Malcolm Gladwell: I’ve never before told a story that was just one narrative

An audiophile to the core, Malcolm Gladwell chats about his latest release ‘The Bomber Mafia’ first being an audiobook, and recalls encouraging the Obamas to delve into podcasting

Not many people know Malcolm Gladwell has been credited by former US President Barack Obama as the person who inspired the Obamas to expand their Higher Ground Productions into podcasting.

Bring this up with Gladwell – author-podcaster-journalist whose new book The Bomber Mafia: A Story Set in War is out now – and he chuckles over a video call from his home in New York, “President Obama said he liked my podcast Revisionist History; he called me up one day and I had lunch with him in Washington DC. I said podcasting is an incredible way to reach people… it’s hardly a novel suggestion because he’s a man of a great following, has an incredible voice and an interesting take on the world. And sure enough, he is very successful at it!”

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Gladwell looks at ease as he chats about different means of storytelling that mean the most to him. An author, a journalist and a podcaster, the Canadian has six international bestsellers to his name including The Tipping Point and David and Goliath.

Beyond the pages

His latest work, The Bomber Mafia, (Penguin India) started life as an audiobook. The book tells the story of a squad of US Air Force pilots, including Generals Haywood S Hansel and Curtis LeMay, who according to Gladwell wanted to reinvent war in idealistic ways using pinpoint bombing. The book culminates in the aerial fire-bombing of Tokyo in 1944. The audiobook format is quite immersive with archival clips and music from the era.

Cover of ‘The Bomber Mafia: A Dream, a Temptation, and the Longest Night of the Second World War’ | Photo Credit: Penguin India

The digital revolution made a lot of media forms less formal, Gladwell says. “The conversational nature of the book works. Turning the audiobook into a written-page form was not hard, because we are already very used to this medium.”

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Gladwell says the book marks a departure for him stylistically as a writer. “Normally, my books are oriented towards social science and tell multiple stories. Each chapter is usually organised around a different narrative. I have never told a story that was just one narrative before with no social science. At my grand old age (laughs) of 57, I have loved trying my hand at this kind of book. I wanted readers to get into the heads of Hansel and LeMay and see the world through their minds.”

The common thread across Gladwell’s books is his fascination with how the human psyche deals with conflict. “This internal conflict is the engine of a story; that is what grabs us in any complicated story. The Bomber Mafia has that in spades.”

During his research for the book and the podcast, Gladwell has empathised with Hansel and LeMay’s choices. “Hansel is a dreamer while LeMay is his opposite — a non-sentimental, ruthless and pragmatic realist. They hate each other! (laughs) I was drawn to Hansel and recognised in him something I find compelling about human beings. The dreamers propel civilisation forward, push us to be better people and bring about technological revolutions. The realists are the ones who make things happen. We need them both.”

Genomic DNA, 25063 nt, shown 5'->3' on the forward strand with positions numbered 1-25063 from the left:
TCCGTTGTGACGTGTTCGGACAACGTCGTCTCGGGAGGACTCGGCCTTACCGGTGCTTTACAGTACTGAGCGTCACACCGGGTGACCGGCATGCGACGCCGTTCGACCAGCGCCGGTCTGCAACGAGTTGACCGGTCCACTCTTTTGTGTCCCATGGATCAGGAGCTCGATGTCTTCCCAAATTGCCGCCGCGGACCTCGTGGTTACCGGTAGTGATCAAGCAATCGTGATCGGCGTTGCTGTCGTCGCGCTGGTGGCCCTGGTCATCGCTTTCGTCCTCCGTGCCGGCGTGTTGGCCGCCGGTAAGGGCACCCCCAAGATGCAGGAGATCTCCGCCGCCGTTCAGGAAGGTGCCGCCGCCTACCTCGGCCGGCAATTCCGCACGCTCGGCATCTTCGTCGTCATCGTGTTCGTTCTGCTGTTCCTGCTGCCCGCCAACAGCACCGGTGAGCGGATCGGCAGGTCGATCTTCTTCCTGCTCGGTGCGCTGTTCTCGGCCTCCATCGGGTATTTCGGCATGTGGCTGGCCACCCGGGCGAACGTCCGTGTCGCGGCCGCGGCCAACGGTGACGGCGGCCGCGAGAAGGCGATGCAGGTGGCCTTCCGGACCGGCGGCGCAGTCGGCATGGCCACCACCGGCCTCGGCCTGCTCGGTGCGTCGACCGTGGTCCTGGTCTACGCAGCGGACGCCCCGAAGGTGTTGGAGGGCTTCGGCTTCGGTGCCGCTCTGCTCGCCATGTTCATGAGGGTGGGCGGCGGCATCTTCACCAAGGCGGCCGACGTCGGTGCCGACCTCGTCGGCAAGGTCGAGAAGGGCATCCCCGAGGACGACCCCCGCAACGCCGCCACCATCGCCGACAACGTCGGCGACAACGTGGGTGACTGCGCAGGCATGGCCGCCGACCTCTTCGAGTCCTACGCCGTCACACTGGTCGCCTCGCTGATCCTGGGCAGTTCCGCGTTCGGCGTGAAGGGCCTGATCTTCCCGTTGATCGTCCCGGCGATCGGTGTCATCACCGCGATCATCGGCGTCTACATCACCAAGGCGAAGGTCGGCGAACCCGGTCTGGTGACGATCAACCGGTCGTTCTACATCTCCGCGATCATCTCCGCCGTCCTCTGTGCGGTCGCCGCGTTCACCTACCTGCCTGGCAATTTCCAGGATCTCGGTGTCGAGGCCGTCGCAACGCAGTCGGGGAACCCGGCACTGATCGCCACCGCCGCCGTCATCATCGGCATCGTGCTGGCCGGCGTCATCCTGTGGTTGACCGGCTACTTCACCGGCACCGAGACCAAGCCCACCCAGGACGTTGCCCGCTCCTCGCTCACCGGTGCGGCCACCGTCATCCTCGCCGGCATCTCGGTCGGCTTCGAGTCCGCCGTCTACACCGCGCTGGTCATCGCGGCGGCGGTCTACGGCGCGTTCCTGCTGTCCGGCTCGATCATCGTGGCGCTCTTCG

Malcolm Gladwell | Photo Credit: Celeste Sloman

The Bomber Mafia follows the competition between the two men in “one of the grandest and consequential stages of the Second World War,” Gladwell says hoping the book will invite people to look at how society operates along similar lines of division now.

If he were to get a chance to speak to these men, Gladwell says he would like to ask them about their regrets. “I would ask them if there is something they would have done differently.” They would have spent a considerable chunk of their lives reflecting on these crucial war-time decisions.”

Hansel is “not able to realise the dream of the Bomber Mafia,” empathises. LeMay took over in the summer of 1945 committing, “one of the most unspeakable acts of the 21st Century, incinerating close to a million Japanese civilians,” — firebombing Tokyo and facilitating the attack on Hiroshima.

Exploring fan fiction

Gladwell is the co-founder of podcast and audiobook house, Pushkin Industries, known for their deep dives into psychology, literature and other grey topics. Gladwell is taking on fairy tales, specifically The Little Mermaid, which he is sharply critical of, for his next season of Revisionist History, exploring fan fiction.

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“It will be my first exploration of fan fiction, which is an acknowledgement of these characters. We will take the characters created by Disney and Hans Christian Andersen and do our own version, which is, despite my criticism, done out of love. That is an affirmation of the power of storytelling.”

Gladwell is currently writing an episode for Revisionist History, which he feels does not quite work yet. He knows it may be good by the time he finishes with it… about four or five drafts later. Does he ever get writer’s block? “I don’t call it writer’s block. If I know something is not going to work, I keep going. I will fix it later, or give it to other people for help. Writer’s block comes from the need to be perfect. When it is not, we get frustrated and overwhelmed and are unable to work. I am not a perfectionist. I have to be humble yet secure enough to expose a story that is radically imperfect to my friends. When you have people willing to work with you and accept your imperfection, writer’s block becomes less of an issue.”

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